The past two weeks have been rough. We spent a week in the hospital with my son who had RSV. Thankfully, he is all better now, but that week was hard. There’s not much worse than watching your child in the hospital and feeling like you have no control. The day after we got home from the hospital, I got a call that my grandpa (PawPaw) was in the hospital. It quickly progressed to a critical situation. I was able to visit him in the hospital just hours before he passed away. Our new year was off to a really rocky start.
Right after learning that he had passed, we had to take the kids to the doctor so that my son could have his follow-up appointment from the hospital stay. I didn’t want to miss it, so we sucked it up and went even though I wasn’t in the best place mentally. After we returned home, I loaded up my arms and unbuckled my two-year-old daughter like I always do since she sits on the passenger side of the van like me. I had her in my left arm while I also tried to balance my purse, her diaper bag, and my coffee cup from that morning. All of the sudden I heard her say, “I take a drink of Mommy’s cup!” I looked over, and she was sipping from my straw!
I immediately jumped into panic mode. I had coffee in the cup but I also had creamer in it – creamer that contains traces of milk – milk that she is allergic to…
I yanked the cup away as fast as I could and started talking loudly… “No! Asa you can’t drink that! Oh crap! Ryan, help me! She drank from my cup! No!” I ran up the stairs and into the house as fast I could while still balancing everything in my hands. I threw everything down and started examining Asa immediately. I knew that I had finished my coffee already before the appointment, but it was iced coffee, so the ice had melted leaving some watery-coffee at the bottom of the cup. I asked Asa if she actually took a drink. She said yes. I asked her is she actually tasted it in her mouth (trying to clarify is she REALLY took a drink). She said yes. My husband ran for the Benadryl as I stripped off her clothes so I could keep an eye out for hives. I started asking if she felt itchy and she said no. Then I started lecturing her. “Asa, you can’t drink out of people’s cups, baby! Remember that you have allergies? Remember? Like the BugaBees?” (see my previous blog post to understand what this is…) She could sense my fear and tension and she started crying. She didn’t understand what she had done. Why was I lecturing her? While I did want to explain and help her understand why she can’t just grab someone’s drink, I shouldn’t have acted mad at her. It was myself I was mad at…
After we gave the Benadryl, I held her close to me. I felt bad that she was crying and then went into Mama Bear protective mode. I wanted to comfort her. I held her close and apologized for scaring her. I kept asking if she felt ok and she said yes. I kept watching her skin but it stayed clear. I asked if her throat felt ok and she said yes. Once I started to settle down, I began crying…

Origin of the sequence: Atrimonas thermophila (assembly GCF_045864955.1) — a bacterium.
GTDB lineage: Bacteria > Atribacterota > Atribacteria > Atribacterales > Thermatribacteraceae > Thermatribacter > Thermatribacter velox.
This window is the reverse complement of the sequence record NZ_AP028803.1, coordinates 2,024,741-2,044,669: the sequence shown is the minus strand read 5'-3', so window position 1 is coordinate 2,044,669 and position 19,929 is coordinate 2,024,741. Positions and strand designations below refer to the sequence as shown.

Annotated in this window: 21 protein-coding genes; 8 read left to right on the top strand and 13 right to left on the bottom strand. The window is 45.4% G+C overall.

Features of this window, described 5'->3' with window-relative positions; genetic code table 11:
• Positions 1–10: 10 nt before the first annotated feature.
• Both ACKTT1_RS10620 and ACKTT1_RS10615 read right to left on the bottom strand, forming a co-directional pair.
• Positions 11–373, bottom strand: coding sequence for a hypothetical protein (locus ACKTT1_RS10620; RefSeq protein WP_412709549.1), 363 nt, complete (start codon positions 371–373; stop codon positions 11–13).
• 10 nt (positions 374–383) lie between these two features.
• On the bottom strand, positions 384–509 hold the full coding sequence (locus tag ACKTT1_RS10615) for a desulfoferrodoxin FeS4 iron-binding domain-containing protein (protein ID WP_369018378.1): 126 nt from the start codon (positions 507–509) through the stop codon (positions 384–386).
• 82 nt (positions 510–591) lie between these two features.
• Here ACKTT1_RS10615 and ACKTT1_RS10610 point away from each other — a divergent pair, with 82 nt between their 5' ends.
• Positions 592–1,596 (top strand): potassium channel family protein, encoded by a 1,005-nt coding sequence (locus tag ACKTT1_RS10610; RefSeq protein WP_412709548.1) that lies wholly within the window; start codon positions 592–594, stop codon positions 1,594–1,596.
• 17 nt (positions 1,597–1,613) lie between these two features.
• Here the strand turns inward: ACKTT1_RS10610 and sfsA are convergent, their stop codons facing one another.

How could I let that happen? How was I so stupid? Why did I have that cup anywhere near her? How could I have put it right by her face without thinking? Why wasn’t I more careful? Why was I so irresponsible? How could I do this to my baby? I couldn’t even think about another hospital visit – not after the week we had just had. Two hospital visits were enough. The thought of another one was enough to make me cry. But the thought that I would have been the one to send her there was so much worse. The thought that she could need an epipen because of me was horrible. And the thought that she could die… well… I couldn’t even let myself go there.
After the shock and severity wore off and after I knew she was ok, I had time to think. I was still beating myself up pretty hard. The anxiety and fear that parents of kids with food allergies face is so real. It’s hard to explain to anyone that’s never had to deal with it. The pressure that a parent feels when they have a little one with food allergies is so intense. Your child relies on you for everything. They rely on you to feed them, and they rely on you to keep them safe. One small mistake can be catastrophic to a kid with food allergies. You have to be vigilant at all times, and that can lead to constant anxiety. The fear is tangible all the time. It never goes away. Even those of us that are really cautious, and yes – even those of us that run food allergy blogs and long to help educate others – even we make mistakes. The problem is, it only takes one mistake to possibly end in tragedy.
We were lucky this time, but not everyone is.
To those of you that navigate this food allergy world like we do, I see you. I feel your pain. I know your anxiety. I feel your fear. And I’m here if you need to talk, vent, cry, or complain.
To those of you that have never had to worry about this before, I hope this helps you get a glimpse of the pressure and anxiety that we feel every single day. We aren’t crazy. We are just scared – and you probably would be too if faced with the reality that we are daily.
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